However, making a trailer is just the beginning. It won't have an impact on book sales if no one sees it. “Upload it to YouTube or Vimeo, share word on it and ask people to like it if they enjoy it. Use it in talks and workshops to break up readings and anecdotes and other chatty elements of your presentation. Kids and teens, in particular, appreciate this.”

Who does book trailers well?
When it comes to good book trailers, Tristan ranks the following as prime examples.

“Marcel the Shell With Shoes On which was actually a trailer / clip made before the book was commissioned. It was so good that they were offered a book deal.” View it here:

“The trailers for both Wonder and Chloe and the Lion are simple, original, and capture the tone of the book. They intrigue and make you want to read the books.

“Chloe does a great job of making us like the creators of the book which makes us want to read their work.” Check it out here:

“Wonder, by not revealing the kid's face, leaves a mystery, an unspoken element, a piece of the puzzle that we need to solve. This is a really effective tool in trailer-making.” Here it is:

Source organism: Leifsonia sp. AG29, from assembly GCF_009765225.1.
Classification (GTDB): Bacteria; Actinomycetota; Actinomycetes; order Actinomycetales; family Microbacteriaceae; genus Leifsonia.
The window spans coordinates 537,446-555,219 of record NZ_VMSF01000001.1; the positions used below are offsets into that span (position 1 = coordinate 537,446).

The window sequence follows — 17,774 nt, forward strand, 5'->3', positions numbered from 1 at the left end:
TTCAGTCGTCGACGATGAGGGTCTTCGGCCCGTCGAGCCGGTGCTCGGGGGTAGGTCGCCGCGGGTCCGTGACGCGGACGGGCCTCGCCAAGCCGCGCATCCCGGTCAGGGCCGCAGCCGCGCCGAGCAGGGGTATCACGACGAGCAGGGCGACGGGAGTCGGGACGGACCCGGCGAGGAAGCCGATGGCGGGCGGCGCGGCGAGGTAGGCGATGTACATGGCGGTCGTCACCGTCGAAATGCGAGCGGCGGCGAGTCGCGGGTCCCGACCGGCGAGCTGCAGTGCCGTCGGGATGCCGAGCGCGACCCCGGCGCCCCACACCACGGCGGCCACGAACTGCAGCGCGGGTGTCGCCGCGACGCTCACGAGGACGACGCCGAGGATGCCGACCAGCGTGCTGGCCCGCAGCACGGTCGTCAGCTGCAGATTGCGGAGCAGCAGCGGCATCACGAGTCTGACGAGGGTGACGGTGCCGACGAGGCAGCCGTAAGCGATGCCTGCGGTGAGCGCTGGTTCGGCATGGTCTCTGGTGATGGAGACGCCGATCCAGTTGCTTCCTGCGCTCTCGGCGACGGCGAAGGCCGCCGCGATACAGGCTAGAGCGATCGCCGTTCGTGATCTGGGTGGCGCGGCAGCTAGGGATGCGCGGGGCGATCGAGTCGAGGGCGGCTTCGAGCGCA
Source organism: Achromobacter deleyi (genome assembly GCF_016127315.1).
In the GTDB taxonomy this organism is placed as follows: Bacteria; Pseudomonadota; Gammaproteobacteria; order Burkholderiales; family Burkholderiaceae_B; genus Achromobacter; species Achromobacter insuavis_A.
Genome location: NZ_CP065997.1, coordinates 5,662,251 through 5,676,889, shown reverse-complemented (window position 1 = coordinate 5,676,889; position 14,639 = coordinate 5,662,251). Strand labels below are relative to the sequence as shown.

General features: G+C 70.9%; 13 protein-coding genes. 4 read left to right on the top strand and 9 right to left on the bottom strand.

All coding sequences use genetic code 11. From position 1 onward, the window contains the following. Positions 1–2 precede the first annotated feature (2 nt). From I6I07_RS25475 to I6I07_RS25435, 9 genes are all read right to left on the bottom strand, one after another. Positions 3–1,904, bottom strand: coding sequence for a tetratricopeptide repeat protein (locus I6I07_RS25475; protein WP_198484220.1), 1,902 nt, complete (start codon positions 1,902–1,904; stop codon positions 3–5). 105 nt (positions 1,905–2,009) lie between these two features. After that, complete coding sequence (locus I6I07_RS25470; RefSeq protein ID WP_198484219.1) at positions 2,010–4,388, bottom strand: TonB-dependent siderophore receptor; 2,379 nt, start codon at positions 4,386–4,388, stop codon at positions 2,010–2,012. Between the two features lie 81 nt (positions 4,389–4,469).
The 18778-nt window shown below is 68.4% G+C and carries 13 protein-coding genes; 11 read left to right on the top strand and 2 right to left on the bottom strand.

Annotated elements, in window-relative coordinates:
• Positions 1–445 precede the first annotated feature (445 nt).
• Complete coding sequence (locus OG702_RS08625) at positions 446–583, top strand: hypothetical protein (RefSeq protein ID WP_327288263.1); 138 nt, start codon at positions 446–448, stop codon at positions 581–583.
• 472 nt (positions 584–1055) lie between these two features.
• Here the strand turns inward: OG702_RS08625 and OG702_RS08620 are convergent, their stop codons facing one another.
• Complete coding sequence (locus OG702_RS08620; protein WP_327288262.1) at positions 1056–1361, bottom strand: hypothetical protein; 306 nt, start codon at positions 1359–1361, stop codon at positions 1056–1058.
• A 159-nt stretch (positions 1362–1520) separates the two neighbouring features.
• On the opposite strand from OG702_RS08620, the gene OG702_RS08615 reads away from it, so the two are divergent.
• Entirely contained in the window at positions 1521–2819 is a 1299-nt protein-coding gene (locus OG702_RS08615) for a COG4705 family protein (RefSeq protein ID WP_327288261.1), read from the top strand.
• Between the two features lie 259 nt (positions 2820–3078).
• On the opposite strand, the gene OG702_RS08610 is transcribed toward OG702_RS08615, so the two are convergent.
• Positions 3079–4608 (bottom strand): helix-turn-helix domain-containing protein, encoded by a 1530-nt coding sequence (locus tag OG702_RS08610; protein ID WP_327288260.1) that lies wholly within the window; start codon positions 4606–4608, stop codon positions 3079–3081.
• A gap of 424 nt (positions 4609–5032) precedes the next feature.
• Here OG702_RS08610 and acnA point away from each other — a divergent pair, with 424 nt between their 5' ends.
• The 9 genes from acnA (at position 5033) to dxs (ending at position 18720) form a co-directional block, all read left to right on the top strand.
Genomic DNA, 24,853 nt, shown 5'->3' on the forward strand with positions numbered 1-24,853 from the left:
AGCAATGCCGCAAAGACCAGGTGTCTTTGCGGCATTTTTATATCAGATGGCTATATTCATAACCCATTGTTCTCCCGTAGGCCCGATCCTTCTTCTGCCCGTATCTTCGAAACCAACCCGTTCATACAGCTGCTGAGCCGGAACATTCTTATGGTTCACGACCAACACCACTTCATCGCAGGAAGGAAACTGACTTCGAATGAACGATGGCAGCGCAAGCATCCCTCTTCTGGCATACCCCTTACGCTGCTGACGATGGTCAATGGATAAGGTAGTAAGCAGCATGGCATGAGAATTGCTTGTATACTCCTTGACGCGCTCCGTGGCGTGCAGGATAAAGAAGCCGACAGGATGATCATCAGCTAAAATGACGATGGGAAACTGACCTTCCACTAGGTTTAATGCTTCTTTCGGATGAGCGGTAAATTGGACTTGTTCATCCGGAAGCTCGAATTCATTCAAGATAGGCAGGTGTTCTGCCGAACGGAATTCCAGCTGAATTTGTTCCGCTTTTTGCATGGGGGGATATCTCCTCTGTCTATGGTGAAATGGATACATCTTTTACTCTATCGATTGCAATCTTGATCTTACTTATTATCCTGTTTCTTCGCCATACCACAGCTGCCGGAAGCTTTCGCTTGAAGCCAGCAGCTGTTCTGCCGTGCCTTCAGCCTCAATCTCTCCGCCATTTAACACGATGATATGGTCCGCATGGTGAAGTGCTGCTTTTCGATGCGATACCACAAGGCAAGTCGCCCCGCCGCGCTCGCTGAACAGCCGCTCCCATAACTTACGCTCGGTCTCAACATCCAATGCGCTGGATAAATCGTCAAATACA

“I also love It's a Book by Lane Smith which is one of the most shareable trailers I've seen and taps right into contemporary debate and discussion around what constitutes a ‘book'.” View it here:

The future of the book trailer
While book trailers have yet to become de rigeur for authors, Tristan believes that they can be powerful tools. “Like starting a blog or tweeting or doing talks and workshops, a book trailer is definitely worth making if you can enjoy the process or if it's your natural skill set and you can make something that feels authentic.”

Meet Tristan in Sydney at the Australian Writers' Centre meet-up
Tristan Bancks is our wonderful guest speaker at our next Australian Writers' Centre meet-up in Sydney.
Date : Tuesday 1 April 2014
Time: 6.30pm – 8.00pm
Where: The Kirribilli Club, 11 Harbour View Crescent, Lavender Bay NSW 2060
Cost: $10
You can buy tickets here.

You can buy Tristan's latest books here: